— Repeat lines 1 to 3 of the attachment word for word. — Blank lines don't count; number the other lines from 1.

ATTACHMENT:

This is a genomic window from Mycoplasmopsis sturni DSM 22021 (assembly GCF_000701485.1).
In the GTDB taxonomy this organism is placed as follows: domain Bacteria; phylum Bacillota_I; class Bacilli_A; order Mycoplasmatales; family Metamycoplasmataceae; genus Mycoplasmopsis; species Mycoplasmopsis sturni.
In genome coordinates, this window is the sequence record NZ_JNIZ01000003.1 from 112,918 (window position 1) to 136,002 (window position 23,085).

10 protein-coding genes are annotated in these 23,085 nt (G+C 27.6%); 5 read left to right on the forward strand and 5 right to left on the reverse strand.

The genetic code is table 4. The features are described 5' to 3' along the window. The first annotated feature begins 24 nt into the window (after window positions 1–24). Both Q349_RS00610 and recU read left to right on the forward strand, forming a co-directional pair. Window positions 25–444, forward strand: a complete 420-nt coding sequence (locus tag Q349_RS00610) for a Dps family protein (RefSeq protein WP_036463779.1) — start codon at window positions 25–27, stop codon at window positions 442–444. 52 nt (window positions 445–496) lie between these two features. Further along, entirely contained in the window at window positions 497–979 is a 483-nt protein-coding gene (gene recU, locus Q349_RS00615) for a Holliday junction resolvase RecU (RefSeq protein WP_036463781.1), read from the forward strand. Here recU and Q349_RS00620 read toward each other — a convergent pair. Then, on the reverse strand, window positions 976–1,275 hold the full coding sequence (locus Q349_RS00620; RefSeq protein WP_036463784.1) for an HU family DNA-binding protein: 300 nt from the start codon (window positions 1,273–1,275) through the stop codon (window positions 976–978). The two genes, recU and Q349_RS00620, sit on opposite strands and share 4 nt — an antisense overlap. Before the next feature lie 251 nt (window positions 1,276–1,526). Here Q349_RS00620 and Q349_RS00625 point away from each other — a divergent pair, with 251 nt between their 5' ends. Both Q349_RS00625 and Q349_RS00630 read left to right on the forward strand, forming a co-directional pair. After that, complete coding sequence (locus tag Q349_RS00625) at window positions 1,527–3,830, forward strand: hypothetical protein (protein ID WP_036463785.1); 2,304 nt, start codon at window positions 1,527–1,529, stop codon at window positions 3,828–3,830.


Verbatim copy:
This is a genomic window from Mycoplasmopsis sturni DSM 22021 (assembly GCF_000701485.1).
In the GTDB taxonomy this organism is placed as follows: domain Bacteria; phylum Bacillota_I; class Bacilli_A; order Mycoplasmatales; family Metamycoplasmataceae; genus Mycoplasmopsis; species Mycoplasmopsis sturni.
In genome coordinates, this window is the sequence record NZ_JNIZ01000003.1 from 112,918 (window position 1) to 136,002 (window position 23,085).